Saturday, January 22, 2011

You CAN Take it With You

I'm fond of a few literary journals that I keep around the apartment for whenever I have the inclination to pick one up and read. An Atlanta Review from 2006 begins with three pieces by writer Margaret Holley. This past summer, as we prepared my mother's house to be sold after she'd lived there for thirty years, I happened to read Holley's poem, entitled "Moving Out." Considering the circumstances of that time--walkthroughs by the building inspector, an estate sale, Mom's things packed in boxes--reading the poem was, indeed, timely.

Though physically and emotionally trying for Mom, my sister and me (It had been our home, too, where our late father's handiwork is visible in every room), the move and Holley's poem inspired a readers' poll here at Blast Furnace for the Spring issue: the question being "What theme would you like to see in the next edition?" Half of those who voted chose moving out.

While submitters may send work for consideration that is quite literally about moving out of a home, apartment, office, etc., we also like thinkers outside of that box, and welcome variations on the moving out theme: A worker moving out of a job. A convoy moving out of a truck stop. Troops moving out of a jungle or desert. Nomads moving out of a land. Depending on individual circumstances, moving out could have completely different context from one person to the next.

Perhaps the theme's common thread is, though we can't take all of the tangible things with us, we do keep the important stuff: vivid images alive in vibrant thoughts and hearts.

As writers, we preserve it for posterity when we put it on paper, type it on a computer, submit it, maybe for the glory of seeing it in print, but I believe it goes deeper than that. We desire validation, and more importantly, connection (often across generations), the way my dad did when he created his masterpiece inside and around the three-bedroom brick dwelling on East Oliver Street.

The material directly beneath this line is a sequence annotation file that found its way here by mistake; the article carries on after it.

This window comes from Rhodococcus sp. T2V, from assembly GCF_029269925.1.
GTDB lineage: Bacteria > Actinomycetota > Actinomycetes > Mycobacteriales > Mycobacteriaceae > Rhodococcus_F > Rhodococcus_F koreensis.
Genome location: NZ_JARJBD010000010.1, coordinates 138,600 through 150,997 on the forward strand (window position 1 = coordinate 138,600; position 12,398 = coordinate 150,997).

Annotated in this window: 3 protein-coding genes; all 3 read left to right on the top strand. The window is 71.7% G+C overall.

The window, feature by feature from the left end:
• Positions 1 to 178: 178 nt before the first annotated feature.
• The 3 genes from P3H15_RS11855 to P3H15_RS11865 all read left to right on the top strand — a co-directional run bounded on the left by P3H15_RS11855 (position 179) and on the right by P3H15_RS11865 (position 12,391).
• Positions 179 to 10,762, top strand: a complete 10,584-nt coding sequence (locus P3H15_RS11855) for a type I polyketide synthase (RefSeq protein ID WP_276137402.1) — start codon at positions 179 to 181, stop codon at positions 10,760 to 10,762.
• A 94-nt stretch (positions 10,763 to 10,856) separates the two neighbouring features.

- R. Clever, Editor/Publisher

1 comment:

  1. Moving Out is a brilliant theme, Rebecca.

    Reading about it made me think of my beloved Montaigne's essay on Solitude. And when I looked it up between that last sentence and this one, I was surprised to find those exact words: "Since God gives us leisure (later in life)to make arrangements for moving out, let us make them; let us pack our bags; let us take an early leave of the company; let us break free from the violent clutches that engage us elsewhere and draw us away from ourselves. We must untie these bonds that are so powerful, and henceforth love this and that, but be wedded only to ourselves... The greatest thing in the world is to know how to belong to oneself."

    He kind of bumps into the Zen idea of Non-Attachment here.

    Can't wait to read the poems. Keep up the good work! -- Paul Hertneky